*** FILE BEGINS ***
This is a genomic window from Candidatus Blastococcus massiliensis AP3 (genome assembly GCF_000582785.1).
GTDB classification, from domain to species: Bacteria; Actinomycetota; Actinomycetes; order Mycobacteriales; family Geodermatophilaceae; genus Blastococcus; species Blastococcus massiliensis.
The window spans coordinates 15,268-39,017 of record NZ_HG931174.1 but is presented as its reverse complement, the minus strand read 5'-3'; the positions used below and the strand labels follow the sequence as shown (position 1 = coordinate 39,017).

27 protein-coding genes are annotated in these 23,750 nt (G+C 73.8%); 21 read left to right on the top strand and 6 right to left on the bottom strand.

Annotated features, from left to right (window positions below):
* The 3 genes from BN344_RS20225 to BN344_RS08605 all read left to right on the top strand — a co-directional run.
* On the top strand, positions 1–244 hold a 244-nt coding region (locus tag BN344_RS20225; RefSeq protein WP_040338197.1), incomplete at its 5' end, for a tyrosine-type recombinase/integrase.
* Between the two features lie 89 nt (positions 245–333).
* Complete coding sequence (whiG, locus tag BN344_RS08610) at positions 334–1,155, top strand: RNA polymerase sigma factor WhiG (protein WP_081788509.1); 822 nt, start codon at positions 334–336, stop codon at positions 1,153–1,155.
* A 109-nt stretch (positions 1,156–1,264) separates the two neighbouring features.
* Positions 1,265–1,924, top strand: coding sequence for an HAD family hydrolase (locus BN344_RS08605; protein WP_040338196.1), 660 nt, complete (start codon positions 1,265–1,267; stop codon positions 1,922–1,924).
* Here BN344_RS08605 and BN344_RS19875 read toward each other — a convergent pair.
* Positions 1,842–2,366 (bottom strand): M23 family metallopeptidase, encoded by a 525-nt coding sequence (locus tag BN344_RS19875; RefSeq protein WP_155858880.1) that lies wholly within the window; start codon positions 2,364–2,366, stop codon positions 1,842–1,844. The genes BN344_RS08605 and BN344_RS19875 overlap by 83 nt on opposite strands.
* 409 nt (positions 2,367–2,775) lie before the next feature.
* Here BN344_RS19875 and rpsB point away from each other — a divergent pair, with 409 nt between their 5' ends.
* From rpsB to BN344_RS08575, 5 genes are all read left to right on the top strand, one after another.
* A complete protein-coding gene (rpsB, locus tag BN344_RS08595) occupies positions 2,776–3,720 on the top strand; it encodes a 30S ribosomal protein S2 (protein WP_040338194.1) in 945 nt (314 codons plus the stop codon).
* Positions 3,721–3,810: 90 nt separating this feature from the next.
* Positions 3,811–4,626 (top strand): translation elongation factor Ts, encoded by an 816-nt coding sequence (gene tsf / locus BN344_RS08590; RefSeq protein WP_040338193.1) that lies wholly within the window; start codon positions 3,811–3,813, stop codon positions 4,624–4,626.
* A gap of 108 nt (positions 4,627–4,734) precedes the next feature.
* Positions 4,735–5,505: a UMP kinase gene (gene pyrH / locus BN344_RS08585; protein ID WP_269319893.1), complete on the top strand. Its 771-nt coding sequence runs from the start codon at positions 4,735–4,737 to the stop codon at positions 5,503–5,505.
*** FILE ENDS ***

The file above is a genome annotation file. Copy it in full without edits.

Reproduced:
This is a genomic window from Candidatus Blastococcus massiliensis AP3 (genome assembly GCF_000582785.1).
GTDB classification, from domain to species: Bacteria; Actinomycetota; Actinomycetes; order Mycobacteriales; family Geodermatophilaceae; genus Blastococcus; species Blastococcus massiliensis.
The window spans coordinates 15,268-39,017 of record NZ_HG931174.1 but is presented as its reverse complement, the minus strand read 5'-3'; the positions used below and the strand labels follow the sequence as shown (position 1 = coordinate 39,017).

27 protein-coding genes are annotated in these 23,750 nt (G+C 73.8%); 21 read left to right on the top strand and 6 right to left on the bottom strand.

Annotated features, from left to right (window positions below):
* The 3 genes from BN344_RS20225 to BN344_RS08605 all read left to right on the top strand — a co-directional run.
* On the top strand, positions 1–244 hold a 244-nt coding region (locus tag BN344_RS20225; RefSeq protein WP_040338197.1), incomplete at its 5' end, for a tyrosine-type recombinase/integrase.
* Between the two features lie 89 nt (positions 245–333).
* Complete coding sequence (whiG, locus tag BN344_RS08610) at positions 334–1,155, top strand: RNA polymerase sigma factor WhiG (protein WP_081788509.1); 822 nt, start codon at positions 334–336, stop codon at positions 1,153–1,155.
* A 109-nt stretch (positions 1,156–1,264) separates the two neighbouring features.
* Positions 1,265–1,924, top strand: coding sequence for an HAD family hydrolase (locus BN344_RS08605; protein WP_040338196.1), 660 nt, complete (start codon positions 1,265–1,267; stop codon positions 1,922–1,924).
* Here BN344_RS08605 and BN344_RS19875 read toward each other — a convergent pair.
* Positions 1,842–2,366 (bottom strand): M23 family metallopeptidase, encoded by a 525-nt coding sequence (locus tag BN344_RS19875; RefSeq protein WP_155858880.1) that lies wholly within the window; start codon positions 2,364–2,366, stop codon positions 1,842–1,844. The genes BN344_RS08605 and BN344_RS19875 overlap by 83 nt on opposite strands.
* 409 nt (positions 2,367–2,775) lie before the next feature.
* Here BN344_RS19875 and rpsB point away from each other — a divergent pair, with 409 nt between their 5' ends.
* From rpsB to BN344_RS08575, 5 genes are all read left to right on the top strand, one after another.
* A complete protein-coding gene (rpsB, locus tag BN344_RS08595) occupies positions 2,776–3,720 on the top strand; it encodes a 30S ribosomal protein S2 (protein WP_040338194.1) in 945 nt (314 codons plus the stop codon).
* Positions 3,721–3,810: 90 nt separating this feature from the next.
* Positions 3,811–4,626 (top strand): translation elongation factor Ts, encoded by an 816-nt coding sequence (gene tsf / locus BN344_RS08590; RefSeq protein WP_040338193.1) that lies wholly within the window; start codon positions 3,811–3,813, stop codon positions 4,624–4,626.
* A gap of 108 nt (positions 4,627–4,734) precedes the next feature.
* Positions 4,735–5,505: a UMP kinase gene (gene pyrH / locus BN344_RS08585; protein ID WP_269319893.1), complete on the top strand. Its 771-nt coding sequence runs from the start codon at positions 4,735–4,737 to the stop codon at positions 5,503–5,505.